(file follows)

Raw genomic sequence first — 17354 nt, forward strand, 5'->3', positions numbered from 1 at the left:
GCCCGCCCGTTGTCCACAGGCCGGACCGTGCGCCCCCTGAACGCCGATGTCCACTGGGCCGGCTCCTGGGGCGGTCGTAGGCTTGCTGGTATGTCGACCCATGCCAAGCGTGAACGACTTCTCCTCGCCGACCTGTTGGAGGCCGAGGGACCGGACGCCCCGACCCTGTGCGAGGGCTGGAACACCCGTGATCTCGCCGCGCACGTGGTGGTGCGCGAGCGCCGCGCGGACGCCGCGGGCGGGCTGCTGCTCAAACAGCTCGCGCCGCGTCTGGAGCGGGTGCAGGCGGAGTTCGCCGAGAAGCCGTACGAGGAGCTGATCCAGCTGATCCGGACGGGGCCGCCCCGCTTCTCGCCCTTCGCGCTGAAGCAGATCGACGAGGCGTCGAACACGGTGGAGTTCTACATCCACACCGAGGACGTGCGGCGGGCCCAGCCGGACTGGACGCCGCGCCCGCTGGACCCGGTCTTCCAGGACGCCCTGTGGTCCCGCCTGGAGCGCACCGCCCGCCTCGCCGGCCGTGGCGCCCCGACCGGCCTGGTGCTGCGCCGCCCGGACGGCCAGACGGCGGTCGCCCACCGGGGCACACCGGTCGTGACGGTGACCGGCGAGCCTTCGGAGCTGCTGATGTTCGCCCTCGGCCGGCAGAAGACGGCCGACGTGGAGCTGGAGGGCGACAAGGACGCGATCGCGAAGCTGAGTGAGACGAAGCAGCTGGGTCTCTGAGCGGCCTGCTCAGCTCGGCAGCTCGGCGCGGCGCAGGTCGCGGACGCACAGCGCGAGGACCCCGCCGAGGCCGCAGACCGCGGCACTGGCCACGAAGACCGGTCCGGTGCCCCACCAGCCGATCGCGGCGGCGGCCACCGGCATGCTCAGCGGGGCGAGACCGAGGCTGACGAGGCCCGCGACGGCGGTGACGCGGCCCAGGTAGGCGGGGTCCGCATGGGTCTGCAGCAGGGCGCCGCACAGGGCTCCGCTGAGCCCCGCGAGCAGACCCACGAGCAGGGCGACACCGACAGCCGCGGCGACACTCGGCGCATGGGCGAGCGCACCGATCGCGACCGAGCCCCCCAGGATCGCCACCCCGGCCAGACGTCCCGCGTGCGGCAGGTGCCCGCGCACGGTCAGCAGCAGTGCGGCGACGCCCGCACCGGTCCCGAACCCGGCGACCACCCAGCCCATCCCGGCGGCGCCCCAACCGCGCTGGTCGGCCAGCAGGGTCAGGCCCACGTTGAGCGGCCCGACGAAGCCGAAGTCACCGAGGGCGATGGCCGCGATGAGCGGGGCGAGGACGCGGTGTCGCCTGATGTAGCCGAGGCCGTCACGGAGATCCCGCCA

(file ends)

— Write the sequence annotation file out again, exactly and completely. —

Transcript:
Raw genomic sequence first — 17354 nt, forward strand, 5'->3', positions numbered from 1 at the left:
GCCCGCCCGTTGTCCACAGGCCGGACCGTGCGCCCCCTGAACGCCGATGTCCACTGGGCCGGCTCCTGGGGCGGTCGTAGGCTTGCTGGTATGTCGACCCATGCCAAGCGTGAACGACTTCTCCTCGCCGACCTGTTGGAGGCCGAGGGACCGGACGCCCCGACCCTGTGCGAGGGCTGGAACACCCGTGATCTCGCCGCGCACGTGGTGGTGCGCGAGCGCCGCGCGGACGCCGCGGGCGGGCTGCTGCTCAAACAGCTCGCGCCGCGTCTGGAGCGGGTGCAGGCGGAGTTCGCCGAGAAGCCGTACGAGGAGCTGATCCAGCTGATCCGGACGGGGCCGCCCCGCTTCTCGCCCTTCGCGCTGAAGCAGATCGACGAGGCGTCGAACACGGTGGAGTTCTACATCCACACCGAGGACGTGCGGCGGGCCCAGCCGGACTGGACGCCGCGCCCGCTGGACCCGGTCTTCCAGGACGCCCTGTGGTCCCGCCTGGAGCGCACCGCCCGCCTCGCCGGCCGTGGCGCCCCGACCGGCCTGGTGCTGCGCCGCCCGGACGGCCAGACGGCGGTCGCCCACCGGGGCACACCGGTCGTGACGGTGACCGGCGAGCCTTCGGAGCTGCTGATGTTCGCCCTCGGCCGGCAGAAGACGGCCGACGTGGAGCTGGAGGGCGACAAGGACGCGATCGCGAAGCTGAGTGAGACGAAGCAGCTGGGTCTCTGAGCGGCCTGCTCAGCTCGGCAGCTCGGCGCGGCGCAGGTCGCGGACGCACAGCGCGAGGACCCCGCCGAGGCCGCAGACCGCGGCACTGGCCACGAAGACCGGTCCGGTGCCCCACCAGCCGATCGCGGCGGCGGCCACCGGCATGCTCAGCGGGGCGAGACCGAGGCTGACGAGGCCCGCGACGGCGGTGACGCGGCCCAGGTAGGCGGGGTCCGCATGGGTCTGCAGCAGGGCGCCGCACAGGGCTCCGCTGAGCCCCGCGAGCAGACCCACGAGCAGGGCGACACCGACAGCCGCGGCGACACTCGGCGCATGGGCGAGCGCACCGATCGCGACCGAGCCCCCCAGGATCGCCACCCCGGCCAGACGTCCCGCGTGCGGCAGGTGCCCGCGCACGGTCAGCAGCAGTGCGGCGACGCCCGCACCGGTCCCGAACCCGGCGACCACCCAGCCCATCCCGGCGGCGCCCCAACCGCGCTGGTCGGCCAGCAGGGTCAGGCCCACGTTGAGCGGCCCGACGAAGCCGAAGTCACCGAGGGCGATGGCCGCGATGAGCGGGGCGAGGACGCGGTGTCGCCTGATGTAGCCGAGGCCGTCACGGAGATCCCGCCA